Common Childhood Sicknesses and How to Identify Them
Babies are the most vulnerable to health problems and illnesses as their immune systems are not developed well enough to fight against them. They will always end up with sick no matter how well they are taken care of, which is why there are mandatory check-ups after birth. Some babies are born with certain conditions that may disappear with time, and others last the whole lifetime. Here are three of the most common baby health problems and how to identify them:
Almost every baby experiences a common cold estimated at up to ten times every year. The usual coughing and running nose characterize them. Here are the signs of a common cold that you should know:
- A running nose. It may be blocked, and you will know this instantly because the baby will be making sounds as they breathe.
- Watery eyes
- A mild fever
- Coughing as the baby expels mucus
Treatment for the cold will depend on how bad it is. You may need to rush the baby to the hospital if the baby does not seem to be getting better. Make sure they are in a warm boys romper or your girl has appropriate headwear and footwear.
The cold usually at its worst during the first days and the symptoms subside within a few days. See to it that your baby gets plenty of rest. Since it is infectious, let the baby cough or sneeze onto a towel.
Increase the warmth and humidity in your baby’s room to help them breath better. Don’t give them antibiotics or any other medicine unless prescribed by the doctor. You can, however, use some little decongesting nasal spray if they are struggling to breathe.
This is a viral disease that manifests itself as an itchy rash with flu-like symptoms. Babies below three months are very likely to catch chicken pox as they are still strengthening their immune system through antibodies acquired from the mother’s milk. Having the appropriate breast pump and nursing pillow can support overall health of the little one. Symptoms of chickenpox include:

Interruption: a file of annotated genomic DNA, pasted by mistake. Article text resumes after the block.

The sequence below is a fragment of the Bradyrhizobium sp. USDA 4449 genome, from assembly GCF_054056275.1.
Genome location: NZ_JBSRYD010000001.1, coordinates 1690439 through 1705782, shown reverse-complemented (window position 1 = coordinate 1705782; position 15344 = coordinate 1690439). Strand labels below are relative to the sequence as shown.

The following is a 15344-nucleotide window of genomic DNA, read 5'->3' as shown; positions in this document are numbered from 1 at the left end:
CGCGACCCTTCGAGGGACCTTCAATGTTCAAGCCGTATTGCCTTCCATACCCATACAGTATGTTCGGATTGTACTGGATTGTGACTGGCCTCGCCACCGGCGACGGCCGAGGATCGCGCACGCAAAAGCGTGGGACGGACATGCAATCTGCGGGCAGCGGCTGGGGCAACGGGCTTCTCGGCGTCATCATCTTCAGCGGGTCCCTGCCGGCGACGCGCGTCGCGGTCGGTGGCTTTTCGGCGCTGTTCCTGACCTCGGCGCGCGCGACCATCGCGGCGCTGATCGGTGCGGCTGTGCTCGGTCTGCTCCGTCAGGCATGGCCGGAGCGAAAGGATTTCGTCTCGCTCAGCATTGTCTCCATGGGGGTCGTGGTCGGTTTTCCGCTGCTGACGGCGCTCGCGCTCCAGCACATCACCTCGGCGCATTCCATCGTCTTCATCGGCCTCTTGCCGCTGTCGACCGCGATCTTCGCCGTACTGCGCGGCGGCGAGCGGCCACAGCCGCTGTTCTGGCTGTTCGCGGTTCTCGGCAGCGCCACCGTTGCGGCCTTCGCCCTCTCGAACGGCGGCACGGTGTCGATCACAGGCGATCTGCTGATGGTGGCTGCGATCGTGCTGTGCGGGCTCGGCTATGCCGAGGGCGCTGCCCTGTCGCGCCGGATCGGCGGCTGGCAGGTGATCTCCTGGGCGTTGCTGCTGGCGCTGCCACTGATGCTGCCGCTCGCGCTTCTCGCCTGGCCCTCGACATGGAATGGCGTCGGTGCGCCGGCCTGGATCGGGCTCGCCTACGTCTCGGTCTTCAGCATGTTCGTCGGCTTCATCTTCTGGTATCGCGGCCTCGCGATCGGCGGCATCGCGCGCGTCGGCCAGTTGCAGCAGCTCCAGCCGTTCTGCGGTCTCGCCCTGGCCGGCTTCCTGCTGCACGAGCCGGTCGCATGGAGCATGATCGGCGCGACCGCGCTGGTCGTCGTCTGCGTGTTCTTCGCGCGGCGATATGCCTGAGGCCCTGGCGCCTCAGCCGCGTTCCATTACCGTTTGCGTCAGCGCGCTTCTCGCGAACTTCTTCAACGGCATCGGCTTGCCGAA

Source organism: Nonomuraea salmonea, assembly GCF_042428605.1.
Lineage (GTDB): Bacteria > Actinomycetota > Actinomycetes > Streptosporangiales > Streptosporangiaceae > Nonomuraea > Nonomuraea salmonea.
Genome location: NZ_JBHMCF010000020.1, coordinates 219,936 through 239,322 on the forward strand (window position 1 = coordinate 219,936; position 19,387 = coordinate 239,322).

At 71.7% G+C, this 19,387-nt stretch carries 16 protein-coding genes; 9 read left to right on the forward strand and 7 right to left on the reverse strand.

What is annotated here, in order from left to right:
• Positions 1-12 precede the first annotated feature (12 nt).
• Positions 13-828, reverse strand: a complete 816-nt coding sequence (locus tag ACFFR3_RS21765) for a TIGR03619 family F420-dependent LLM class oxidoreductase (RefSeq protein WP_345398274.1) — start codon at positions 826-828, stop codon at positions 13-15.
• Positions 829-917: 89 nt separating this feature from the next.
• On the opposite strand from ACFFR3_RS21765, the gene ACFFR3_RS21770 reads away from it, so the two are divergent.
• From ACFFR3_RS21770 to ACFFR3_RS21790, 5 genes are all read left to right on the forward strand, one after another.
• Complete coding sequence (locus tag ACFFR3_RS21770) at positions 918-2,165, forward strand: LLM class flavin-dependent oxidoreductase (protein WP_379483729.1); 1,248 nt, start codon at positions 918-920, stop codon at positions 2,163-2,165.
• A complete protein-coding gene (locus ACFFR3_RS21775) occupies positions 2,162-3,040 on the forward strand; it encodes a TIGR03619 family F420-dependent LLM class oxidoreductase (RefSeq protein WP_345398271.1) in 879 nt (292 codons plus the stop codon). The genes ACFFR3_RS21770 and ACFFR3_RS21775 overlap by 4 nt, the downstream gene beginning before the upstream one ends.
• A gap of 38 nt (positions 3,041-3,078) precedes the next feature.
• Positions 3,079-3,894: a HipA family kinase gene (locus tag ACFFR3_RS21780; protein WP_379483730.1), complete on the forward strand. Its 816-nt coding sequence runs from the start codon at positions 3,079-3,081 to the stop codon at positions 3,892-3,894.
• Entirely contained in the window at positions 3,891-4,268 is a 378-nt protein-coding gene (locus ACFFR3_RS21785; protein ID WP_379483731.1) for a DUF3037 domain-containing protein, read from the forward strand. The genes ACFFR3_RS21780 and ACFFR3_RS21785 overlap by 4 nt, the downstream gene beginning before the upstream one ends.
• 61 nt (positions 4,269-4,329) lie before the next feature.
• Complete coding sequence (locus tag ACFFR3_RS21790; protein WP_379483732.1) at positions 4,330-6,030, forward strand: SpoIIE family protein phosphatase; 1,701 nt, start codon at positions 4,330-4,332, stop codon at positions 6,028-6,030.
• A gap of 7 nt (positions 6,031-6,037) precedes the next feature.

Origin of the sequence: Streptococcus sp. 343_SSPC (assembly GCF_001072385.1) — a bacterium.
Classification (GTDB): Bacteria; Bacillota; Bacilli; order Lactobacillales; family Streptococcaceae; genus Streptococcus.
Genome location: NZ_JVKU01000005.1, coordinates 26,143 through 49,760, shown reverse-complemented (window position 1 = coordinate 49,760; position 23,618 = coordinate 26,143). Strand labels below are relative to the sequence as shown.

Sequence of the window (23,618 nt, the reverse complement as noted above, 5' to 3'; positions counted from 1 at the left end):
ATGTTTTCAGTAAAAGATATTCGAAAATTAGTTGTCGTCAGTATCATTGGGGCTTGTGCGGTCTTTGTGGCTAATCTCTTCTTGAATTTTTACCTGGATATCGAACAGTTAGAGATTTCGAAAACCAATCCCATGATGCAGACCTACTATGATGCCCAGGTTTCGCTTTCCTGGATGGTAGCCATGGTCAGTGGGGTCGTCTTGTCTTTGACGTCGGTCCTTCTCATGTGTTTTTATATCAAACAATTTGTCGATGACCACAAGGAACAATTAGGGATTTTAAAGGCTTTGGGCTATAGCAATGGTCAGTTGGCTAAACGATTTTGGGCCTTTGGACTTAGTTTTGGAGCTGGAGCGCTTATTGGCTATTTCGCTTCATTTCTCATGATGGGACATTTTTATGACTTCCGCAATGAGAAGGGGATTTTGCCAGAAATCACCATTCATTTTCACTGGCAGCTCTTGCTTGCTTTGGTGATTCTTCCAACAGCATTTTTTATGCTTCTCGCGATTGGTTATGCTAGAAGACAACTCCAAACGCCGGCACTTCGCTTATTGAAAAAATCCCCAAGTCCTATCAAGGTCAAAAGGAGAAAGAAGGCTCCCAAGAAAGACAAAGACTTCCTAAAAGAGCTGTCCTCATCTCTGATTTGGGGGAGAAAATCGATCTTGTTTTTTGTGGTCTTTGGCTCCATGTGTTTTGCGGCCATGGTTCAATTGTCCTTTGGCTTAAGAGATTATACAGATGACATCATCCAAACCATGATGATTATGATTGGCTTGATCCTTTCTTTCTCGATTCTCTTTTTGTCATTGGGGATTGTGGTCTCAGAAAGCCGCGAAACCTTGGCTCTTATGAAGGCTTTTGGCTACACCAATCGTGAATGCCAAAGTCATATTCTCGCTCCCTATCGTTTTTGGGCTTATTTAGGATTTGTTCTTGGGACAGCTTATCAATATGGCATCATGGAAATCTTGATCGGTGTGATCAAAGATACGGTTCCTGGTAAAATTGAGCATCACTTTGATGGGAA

- A rash on the chest, on one part or all over the body. It looks like red pimples that eventually fill up with fluid to form blisters.
- Loss of appetite
- The baby generally looks unwell.
Chickenpox usually subsides after a few days. The blister breaks off and eventually disappear. You can issue a small dose of paracetamol to bring down the fever and relieve the baby’s discomfort. Ibuprofen, however, is discouraged as it is likely to make the chicken pox worse.
HAND, FOOT AND MOUTH DISEASE
This is also a viral and communicable disease that is usually contracted by children under the age of five years. Symptoms include:
- The baby may look generally unwell
- High fever
- Loss of appetite
- Red spots and ulcers inside the mouth and on the tongue
- A red rash on the hands, feet, bottom, groin, and the back of the legs
The hand, foot and mouth disease is very uncomfortable but is usually clears within a week. It is not really necessary to see a doctor unless the baby’s symptoms are worsening.